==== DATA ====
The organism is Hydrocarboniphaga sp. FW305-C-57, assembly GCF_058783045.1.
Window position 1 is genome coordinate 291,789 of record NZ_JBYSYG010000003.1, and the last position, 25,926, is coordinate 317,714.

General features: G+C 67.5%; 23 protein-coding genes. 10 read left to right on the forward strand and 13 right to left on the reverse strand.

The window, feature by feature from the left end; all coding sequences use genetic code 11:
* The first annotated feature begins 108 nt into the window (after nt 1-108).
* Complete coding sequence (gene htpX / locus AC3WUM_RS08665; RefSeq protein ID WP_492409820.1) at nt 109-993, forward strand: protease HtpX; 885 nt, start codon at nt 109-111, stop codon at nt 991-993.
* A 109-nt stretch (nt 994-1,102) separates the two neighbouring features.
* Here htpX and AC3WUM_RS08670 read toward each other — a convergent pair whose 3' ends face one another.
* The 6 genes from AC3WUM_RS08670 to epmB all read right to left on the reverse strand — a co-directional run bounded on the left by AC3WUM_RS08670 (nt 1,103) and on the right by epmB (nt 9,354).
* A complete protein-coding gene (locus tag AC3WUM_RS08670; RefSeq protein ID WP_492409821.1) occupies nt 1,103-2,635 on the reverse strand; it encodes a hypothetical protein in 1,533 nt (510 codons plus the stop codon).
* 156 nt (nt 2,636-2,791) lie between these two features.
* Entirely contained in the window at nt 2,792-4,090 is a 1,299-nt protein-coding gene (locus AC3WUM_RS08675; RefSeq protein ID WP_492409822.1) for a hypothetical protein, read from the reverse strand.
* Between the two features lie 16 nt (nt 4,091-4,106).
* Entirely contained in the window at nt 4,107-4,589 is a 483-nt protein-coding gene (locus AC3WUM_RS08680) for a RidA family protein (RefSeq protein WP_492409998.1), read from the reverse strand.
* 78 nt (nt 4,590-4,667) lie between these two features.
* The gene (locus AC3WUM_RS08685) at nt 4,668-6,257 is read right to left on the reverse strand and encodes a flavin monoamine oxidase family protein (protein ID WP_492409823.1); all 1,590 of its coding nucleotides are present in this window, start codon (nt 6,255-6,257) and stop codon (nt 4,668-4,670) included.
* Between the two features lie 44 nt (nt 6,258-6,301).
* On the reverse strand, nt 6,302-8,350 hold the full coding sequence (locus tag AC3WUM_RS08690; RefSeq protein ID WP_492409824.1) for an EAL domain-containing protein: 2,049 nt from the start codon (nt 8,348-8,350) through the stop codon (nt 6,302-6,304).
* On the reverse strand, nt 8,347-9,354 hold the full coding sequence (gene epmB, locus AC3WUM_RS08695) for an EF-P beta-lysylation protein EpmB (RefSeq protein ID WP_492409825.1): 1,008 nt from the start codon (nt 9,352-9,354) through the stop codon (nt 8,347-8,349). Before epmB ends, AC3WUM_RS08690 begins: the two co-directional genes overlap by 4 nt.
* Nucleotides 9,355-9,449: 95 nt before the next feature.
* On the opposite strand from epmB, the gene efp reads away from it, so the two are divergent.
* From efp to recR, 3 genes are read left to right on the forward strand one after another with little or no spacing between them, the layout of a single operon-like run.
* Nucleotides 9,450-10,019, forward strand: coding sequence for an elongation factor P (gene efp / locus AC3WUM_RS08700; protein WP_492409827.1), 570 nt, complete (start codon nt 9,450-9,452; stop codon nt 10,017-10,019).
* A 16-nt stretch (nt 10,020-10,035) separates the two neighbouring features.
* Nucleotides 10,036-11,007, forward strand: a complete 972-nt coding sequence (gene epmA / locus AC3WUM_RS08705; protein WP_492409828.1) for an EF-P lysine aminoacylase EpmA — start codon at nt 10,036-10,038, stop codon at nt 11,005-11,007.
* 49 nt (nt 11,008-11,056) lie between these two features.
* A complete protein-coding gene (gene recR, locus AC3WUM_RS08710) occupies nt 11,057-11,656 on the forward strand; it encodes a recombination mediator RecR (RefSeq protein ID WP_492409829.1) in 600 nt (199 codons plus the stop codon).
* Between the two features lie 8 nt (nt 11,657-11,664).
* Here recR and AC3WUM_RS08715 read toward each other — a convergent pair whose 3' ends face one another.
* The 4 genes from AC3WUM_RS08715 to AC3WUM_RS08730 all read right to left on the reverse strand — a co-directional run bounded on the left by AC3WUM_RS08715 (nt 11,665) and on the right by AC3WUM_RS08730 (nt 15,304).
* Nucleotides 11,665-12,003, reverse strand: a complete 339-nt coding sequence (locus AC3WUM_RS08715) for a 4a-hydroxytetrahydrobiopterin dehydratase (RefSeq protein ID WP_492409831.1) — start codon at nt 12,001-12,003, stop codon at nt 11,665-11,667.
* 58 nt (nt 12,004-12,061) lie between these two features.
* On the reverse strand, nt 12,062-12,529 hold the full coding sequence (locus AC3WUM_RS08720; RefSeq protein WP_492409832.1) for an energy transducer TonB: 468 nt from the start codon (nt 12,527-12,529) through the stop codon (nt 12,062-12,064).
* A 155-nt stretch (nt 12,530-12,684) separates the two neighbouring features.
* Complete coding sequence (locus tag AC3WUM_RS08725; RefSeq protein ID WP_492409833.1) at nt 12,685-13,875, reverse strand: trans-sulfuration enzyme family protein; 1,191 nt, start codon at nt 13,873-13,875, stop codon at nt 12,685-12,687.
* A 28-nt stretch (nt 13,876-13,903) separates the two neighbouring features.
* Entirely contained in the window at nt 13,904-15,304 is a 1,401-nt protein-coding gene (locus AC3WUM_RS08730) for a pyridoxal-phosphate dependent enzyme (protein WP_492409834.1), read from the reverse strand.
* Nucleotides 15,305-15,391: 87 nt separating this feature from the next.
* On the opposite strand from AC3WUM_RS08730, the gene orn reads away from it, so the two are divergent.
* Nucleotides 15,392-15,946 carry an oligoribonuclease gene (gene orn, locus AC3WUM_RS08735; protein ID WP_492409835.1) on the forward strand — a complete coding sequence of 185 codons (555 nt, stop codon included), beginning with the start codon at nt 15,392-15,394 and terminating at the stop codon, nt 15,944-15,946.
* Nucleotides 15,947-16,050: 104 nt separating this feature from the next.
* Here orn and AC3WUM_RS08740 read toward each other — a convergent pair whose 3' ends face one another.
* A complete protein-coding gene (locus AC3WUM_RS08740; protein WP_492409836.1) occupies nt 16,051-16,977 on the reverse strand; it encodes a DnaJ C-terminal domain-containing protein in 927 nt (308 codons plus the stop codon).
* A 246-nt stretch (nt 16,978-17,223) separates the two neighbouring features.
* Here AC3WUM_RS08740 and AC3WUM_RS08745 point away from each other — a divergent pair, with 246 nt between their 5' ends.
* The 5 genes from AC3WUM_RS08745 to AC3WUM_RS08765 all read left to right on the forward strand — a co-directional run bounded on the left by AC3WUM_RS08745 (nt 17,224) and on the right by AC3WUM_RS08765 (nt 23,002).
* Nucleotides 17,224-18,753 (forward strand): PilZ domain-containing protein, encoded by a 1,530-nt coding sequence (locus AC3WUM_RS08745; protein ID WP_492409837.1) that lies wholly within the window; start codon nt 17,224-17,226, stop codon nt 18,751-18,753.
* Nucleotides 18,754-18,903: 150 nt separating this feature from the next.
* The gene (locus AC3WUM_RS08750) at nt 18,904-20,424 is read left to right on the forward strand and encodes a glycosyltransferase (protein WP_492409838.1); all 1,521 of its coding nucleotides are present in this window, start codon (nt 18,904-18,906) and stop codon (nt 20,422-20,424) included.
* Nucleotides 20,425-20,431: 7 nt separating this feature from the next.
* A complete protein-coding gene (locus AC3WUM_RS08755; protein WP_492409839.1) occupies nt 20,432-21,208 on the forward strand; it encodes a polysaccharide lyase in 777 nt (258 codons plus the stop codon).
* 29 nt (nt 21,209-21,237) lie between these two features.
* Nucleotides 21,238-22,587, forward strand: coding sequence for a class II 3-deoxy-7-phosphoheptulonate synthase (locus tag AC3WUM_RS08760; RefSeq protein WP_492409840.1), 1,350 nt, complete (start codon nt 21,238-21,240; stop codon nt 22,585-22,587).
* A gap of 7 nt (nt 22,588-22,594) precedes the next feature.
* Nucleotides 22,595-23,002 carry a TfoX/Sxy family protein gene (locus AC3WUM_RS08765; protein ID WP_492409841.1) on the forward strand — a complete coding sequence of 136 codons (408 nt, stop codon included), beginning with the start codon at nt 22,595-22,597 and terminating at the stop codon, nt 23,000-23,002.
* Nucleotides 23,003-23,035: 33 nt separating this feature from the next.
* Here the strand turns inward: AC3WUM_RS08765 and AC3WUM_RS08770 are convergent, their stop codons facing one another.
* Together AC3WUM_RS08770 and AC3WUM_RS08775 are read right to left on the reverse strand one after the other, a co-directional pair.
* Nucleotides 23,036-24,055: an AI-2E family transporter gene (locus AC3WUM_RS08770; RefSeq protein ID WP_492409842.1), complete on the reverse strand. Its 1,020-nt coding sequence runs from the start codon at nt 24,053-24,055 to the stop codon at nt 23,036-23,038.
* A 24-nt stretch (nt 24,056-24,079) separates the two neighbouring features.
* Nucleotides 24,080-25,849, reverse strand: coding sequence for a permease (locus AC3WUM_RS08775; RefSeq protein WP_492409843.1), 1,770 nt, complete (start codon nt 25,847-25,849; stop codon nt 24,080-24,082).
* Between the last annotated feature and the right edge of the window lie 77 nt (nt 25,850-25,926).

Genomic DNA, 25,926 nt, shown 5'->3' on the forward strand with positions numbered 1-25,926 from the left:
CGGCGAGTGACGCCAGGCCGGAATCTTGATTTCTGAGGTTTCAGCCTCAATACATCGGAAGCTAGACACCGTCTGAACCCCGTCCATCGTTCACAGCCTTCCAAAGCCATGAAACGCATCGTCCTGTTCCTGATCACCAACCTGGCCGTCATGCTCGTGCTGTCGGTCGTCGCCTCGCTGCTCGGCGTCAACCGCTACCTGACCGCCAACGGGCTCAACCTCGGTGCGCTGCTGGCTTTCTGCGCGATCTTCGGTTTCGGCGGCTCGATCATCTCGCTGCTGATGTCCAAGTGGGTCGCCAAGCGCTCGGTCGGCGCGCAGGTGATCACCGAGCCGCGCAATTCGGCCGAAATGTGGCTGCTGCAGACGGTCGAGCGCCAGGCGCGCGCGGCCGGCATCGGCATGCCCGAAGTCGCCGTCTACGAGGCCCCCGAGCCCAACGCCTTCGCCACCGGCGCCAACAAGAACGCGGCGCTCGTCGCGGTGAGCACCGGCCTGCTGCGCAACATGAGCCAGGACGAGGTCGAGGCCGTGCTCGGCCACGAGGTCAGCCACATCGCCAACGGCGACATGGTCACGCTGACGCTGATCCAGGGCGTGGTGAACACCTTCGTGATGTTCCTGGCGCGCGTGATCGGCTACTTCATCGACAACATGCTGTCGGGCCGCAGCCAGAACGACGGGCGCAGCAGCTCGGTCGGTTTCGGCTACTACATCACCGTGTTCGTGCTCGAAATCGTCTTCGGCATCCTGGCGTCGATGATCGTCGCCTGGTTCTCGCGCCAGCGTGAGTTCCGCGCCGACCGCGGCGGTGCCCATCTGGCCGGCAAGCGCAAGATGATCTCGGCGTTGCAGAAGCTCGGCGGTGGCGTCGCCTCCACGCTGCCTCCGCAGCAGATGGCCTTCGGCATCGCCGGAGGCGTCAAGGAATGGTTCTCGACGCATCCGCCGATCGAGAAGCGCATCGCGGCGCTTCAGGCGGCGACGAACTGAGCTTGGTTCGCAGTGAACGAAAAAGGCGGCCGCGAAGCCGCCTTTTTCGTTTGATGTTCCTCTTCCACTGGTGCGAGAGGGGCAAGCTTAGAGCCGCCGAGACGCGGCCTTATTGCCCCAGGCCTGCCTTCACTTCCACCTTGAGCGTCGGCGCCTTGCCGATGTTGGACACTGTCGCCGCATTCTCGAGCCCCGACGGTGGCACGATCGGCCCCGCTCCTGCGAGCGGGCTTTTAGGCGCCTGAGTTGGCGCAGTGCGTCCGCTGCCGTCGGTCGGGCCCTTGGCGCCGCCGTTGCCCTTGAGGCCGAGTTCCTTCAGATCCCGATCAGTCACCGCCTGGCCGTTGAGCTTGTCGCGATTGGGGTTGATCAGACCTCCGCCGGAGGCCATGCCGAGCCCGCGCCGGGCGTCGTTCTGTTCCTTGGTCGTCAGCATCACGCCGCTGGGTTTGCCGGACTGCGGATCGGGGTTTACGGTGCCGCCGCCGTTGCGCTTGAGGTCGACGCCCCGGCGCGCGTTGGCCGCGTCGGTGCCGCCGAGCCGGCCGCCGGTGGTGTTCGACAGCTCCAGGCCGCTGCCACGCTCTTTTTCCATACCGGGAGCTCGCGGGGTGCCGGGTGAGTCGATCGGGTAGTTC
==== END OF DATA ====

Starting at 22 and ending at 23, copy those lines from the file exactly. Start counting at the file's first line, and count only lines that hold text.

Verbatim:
* From efp to recR, 3 genes are read left to right on the forward strand one after another with little or no spacing between them, the layout of a single operon-like run.
* Nucleotides 9,450-10,019, forward strand: coding sequence for an elongation factor P (gene efp / locus AC3WUM_RS08700; protein WP_492409827.1), 570 nt, complete (start codon nt 9,450-9,452; stop codon nt 10,017-10,019).